Despite the passage of more than 40 years since it was published, the psychiatric issues raised by Joanne Greenberg’s famous account of her struggle with schizophrenia remain timely, particularly given the current controversies raging over the ubiquitous use of antidepressants (and other mood- and mind-altering drugs) by adults and children.
In playwright Walter L. Newton’s script, the debate between traditional psychotherapeutic exploration and preemptive chemical intervention is further sharpened by his borrowings from “To Redeem One Person Is to Redeem the World,” Gail A. Hornstein’s 2000 biography of Greenberg’s noted physiotherapist, Dr. Frieda Fromm-Reichmann.
Employing three brightly costumed, imaginatively decorated monsters to represent the voices haunting Deborah Klein, the autobiographical subject, and cross-hatching these internal dialogues with sessions between doctor and patient, Newton paints a portrait of mental illness rare in its realism.
Pinned between these worlds — the murky stone-faced medieval towers upstage, evoking the most hideous asylums, and a series of interiors as needed downstage — Karalyn Pytel’s Deborah writhes and cowers, and, alternately, analyzes her own predicament with a lucidity that impresses her therapist, the irrepressible Dr. Fried (Paige L. Larson).
Pytel’s characterization is impressive in the detail of its psychotic indications, especially in her seemingly involuntary hand gestures, self-inflicted abuses and facial distortions. The uniqueness of her disturbance is underscored by an equally creative turn from Kellie Rae Rockey as Carla, Deborah’s institutionalized cohort.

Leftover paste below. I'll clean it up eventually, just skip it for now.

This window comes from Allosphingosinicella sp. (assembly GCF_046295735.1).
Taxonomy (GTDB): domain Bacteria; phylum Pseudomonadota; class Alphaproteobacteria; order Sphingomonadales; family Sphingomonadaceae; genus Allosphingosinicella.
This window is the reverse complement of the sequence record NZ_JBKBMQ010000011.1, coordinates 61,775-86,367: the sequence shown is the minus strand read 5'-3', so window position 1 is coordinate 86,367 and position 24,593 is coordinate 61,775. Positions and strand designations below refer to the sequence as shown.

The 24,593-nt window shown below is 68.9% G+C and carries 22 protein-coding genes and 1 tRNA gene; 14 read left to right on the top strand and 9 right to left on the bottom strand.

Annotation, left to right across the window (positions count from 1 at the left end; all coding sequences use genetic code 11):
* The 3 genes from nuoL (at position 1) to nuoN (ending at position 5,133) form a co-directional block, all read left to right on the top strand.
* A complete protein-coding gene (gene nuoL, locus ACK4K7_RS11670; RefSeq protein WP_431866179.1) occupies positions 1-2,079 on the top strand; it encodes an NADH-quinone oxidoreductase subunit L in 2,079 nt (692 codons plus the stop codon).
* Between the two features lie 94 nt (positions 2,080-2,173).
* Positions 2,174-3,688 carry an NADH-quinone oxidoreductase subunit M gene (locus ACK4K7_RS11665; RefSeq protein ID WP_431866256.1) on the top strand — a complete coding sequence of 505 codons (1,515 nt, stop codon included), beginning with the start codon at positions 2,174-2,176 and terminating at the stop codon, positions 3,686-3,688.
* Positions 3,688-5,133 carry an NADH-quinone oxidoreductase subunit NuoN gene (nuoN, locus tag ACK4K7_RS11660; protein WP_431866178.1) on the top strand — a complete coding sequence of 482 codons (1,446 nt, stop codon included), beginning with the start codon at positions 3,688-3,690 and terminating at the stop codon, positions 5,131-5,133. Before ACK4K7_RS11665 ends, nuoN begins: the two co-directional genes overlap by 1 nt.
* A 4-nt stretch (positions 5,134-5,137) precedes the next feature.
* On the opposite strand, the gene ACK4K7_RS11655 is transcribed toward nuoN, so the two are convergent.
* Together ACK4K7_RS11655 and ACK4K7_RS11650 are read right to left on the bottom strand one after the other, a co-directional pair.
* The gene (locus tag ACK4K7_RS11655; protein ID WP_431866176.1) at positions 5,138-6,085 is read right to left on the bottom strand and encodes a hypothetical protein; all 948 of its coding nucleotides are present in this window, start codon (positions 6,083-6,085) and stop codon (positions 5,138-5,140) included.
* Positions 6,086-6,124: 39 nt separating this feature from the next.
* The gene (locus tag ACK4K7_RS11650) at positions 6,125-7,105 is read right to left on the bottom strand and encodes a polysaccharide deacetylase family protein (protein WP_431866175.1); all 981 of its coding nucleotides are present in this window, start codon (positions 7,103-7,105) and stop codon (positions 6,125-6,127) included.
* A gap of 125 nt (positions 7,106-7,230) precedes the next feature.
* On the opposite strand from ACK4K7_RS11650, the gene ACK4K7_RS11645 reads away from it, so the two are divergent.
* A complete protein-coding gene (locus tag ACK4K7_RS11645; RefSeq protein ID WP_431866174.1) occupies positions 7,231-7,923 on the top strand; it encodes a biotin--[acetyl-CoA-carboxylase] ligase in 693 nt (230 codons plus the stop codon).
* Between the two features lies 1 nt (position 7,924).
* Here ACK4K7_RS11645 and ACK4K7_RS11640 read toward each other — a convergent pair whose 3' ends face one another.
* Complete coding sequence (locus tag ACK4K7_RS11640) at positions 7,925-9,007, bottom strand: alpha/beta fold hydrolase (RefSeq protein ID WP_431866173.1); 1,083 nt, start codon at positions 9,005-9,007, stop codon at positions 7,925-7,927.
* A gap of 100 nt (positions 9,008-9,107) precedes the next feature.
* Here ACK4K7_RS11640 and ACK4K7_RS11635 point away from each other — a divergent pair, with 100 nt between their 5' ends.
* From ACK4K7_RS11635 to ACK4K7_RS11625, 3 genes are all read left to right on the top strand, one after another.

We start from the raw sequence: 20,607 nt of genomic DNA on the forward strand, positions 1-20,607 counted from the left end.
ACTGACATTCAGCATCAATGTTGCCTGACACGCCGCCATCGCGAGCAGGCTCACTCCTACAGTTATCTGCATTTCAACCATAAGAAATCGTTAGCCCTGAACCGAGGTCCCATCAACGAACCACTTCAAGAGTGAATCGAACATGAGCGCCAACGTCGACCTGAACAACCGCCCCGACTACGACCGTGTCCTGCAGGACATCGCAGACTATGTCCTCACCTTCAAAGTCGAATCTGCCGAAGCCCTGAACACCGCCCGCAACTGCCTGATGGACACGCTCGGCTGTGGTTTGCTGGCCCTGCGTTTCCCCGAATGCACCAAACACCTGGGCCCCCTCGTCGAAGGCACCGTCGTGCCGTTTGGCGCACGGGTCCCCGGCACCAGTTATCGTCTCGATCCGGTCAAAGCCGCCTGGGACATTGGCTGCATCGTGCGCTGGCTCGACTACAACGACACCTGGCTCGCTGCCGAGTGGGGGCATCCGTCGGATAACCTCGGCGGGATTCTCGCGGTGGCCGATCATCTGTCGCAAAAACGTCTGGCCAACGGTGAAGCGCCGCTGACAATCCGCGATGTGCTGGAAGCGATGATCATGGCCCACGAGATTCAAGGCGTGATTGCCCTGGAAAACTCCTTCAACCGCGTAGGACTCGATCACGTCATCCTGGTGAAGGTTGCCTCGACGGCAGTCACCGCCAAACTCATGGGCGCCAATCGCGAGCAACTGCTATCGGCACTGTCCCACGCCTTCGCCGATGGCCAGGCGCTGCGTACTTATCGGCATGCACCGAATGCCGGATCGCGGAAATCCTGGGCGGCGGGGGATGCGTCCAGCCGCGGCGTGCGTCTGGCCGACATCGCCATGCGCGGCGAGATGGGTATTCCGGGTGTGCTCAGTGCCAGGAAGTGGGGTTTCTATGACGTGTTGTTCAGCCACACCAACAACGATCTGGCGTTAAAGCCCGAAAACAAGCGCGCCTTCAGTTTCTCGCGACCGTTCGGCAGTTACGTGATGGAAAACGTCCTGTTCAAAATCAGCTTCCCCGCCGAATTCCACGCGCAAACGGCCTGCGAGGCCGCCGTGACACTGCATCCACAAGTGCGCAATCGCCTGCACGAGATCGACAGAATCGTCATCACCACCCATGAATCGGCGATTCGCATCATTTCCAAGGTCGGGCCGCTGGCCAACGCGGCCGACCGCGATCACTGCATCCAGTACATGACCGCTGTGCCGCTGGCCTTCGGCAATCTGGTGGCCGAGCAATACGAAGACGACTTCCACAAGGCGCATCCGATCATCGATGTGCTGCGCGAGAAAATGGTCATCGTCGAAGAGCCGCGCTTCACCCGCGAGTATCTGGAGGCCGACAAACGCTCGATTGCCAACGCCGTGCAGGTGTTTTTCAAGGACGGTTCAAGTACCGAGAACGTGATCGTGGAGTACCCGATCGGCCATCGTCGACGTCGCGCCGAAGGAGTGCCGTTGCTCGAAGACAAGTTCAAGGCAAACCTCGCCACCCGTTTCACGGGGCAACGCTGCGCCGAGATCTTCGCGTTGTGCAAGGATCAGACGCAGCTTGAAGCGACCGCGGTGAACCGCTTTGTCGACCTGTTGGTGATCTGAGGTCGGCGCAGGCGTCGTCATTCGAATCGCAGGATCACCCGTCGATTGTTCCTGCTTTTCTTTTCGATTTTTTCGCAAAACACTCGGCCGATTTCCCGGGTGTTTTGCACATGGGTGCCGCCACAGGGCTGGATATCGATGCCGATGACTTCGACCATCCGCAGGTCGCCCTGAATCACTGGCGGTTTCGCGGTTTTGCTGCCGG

In addition to Deborah’s journey, Newton uses Dr. Fried’s commentary to amplify Greenberg’s plea for more analysis and less medication. With a thick German accent and a gait that bears witness to the doctor’s dogged determination, Larson brings us a heroic Fried — compassionate toward her patient, steadfast in her isolated beliefs and, finally, susceptible to her own demons.
Though they’re not given a lot to work with during the early scenes, Rick Bernstein and Karen Kargel, as Deborah’s parents, slowly piece together the trappings of a difficult marriage in perfs that eventually exhibit an impressive gravity. Clyde Sacks is a sinister and slithering Anterrabae, the chief god of Deborah’s imaginary — and compensatory — world of Yr.
Never having been workshopped, Newton’s script could use some tweaking, particularly in the early sketches of the parents’ relationship and its contribution to Deborah’s illness.
Also, the rough texture of the heavily episodic first act could be smoothed out by reconceiving the scene changes to eliminate some blackouts and speed the action around the stage.
Overall, though, the dramatic arc is a compelling mix of personal, familial and professional themes that represents the actual events in a way the 1977 film does not. Newton’s coup de grace, a multilayered denouement in which the fortunes of Deborah and Dr. Fried reverse, is an especially imaginative piece of writing.